Hegel's Early Theological Writings (1790-1800)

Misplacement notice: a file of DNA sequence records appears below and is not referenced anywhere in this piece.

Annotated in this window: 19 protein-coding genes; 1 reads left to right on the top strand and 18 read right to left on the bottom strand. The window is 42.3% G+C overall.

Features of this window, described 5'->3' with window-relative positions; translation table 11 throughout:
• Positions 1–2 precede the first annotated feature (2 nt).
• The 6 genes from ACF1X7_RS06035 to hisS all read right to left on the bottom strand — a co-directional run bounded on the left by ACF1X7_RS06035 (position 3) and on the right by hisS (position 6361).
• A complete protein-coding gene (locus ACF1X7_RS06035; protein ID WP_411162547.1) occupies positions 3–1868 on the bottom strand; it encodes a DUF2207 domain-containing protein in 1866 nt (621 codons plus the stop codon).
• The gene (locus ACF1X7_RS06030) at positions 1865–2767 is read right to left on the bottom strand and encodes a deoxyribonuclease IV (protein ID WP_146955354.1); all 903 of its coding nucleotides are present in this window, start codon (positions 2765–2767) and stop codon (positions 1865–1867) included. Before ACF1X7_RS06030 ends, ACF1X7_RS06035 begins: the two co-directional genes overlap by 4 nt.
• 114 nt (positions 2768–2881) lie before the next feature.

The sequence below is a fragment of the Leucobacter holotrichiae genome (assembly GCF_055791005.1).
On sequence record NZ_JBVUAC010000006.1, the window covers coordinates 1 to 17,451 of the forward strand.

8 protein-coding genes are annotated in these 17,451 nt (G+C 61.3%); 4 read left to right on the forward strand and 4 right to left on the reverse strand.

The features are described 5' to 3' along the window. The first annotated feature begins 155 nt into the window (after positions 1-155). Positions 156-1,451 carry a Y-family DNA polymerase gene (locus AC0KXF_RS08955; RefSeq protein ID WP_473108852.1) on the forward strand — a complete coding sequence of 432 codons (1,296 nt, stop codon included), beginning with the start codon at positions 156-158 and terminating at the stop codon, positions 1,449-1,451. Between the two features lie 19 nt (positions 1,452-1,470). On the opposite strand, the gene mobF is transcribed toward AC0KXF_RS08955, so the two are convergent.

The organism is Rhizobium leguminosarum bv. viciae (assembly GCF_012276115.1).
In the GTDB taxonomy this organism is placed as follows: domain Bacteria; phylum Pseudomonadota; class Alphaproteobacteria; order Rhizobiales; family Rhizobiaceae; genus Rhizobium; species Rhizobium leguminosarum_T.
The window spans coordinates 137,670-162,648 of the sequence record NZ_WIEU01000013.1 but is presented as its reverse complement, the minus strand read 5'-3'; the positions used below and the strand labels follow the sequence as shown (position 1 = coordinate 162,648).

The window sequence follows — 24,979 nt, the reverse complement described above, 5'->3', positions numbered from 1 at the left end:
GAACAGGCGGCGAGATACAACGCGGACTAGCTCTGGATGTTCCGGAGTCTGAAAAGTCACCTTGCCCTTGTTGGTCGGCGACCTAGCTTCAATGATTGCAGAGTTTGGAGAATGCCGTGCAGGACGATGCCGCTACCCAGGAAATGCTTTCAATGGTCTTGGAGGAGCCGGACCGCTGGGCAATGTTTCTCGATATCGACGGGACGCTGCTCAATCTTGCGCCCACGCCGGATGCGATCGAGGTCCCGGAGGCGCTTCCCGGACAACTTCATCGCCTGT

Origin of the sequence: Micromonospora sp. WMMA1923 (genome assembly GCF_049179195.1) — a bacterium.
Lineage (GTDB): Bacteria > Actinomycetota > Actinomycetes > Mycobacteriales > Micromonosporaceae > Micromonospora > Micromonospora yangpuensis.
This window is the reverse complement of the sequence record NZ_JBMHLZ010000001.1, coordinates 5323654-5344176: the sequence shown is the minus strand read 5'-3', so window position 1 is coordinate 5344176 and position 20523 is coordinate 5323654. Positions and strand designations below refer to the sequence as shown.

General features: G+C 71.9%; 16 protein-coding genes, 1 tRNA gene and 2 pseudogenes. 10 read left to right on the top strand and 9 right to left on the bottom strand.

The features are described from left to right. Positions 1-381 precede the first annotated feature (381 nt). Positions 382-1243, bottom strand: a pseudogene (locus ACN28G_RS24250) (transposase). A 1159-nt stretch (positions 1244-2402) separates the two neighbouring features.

HEGEL'S EARLY THEOLOGICAL WRITINGS 31 duke was a pupil of the 'enlightened despot.' Frederick II of Prussia, and in the latter period of his rule he indulged in an enlightened absolutism. The spirit of the enlightenment went forward in the schools and universities that he promoted. Religious and political problems were discussed in terms of eighteenth century rationalism, the dignity of man was extolled, as was his right to shape his own life against all obsolete forms of authority and tradition, and tolerance and justice were praised. But the young generation that was then attending the theological University of Tiibingen-among them Hegel, Schelling, and Holderlin -was above all impressed by the contrast between these ideals and the miserable actual condition of the German Reich. There was not the slightest chance for the rights of man to take their place in a reorganized state and society. True, the students sang revolutionary songs and translated the Marseillaise; they perhaps planted liberty trees and shouted against the tyrants and their henchmen; but they knew that all this activity was an impotent protest against the still impregnable forces that held the fatherland in their grip. All that could be hoped for was a modicum of constitutional reform, which might better balance the weight of power between the prince and the estates.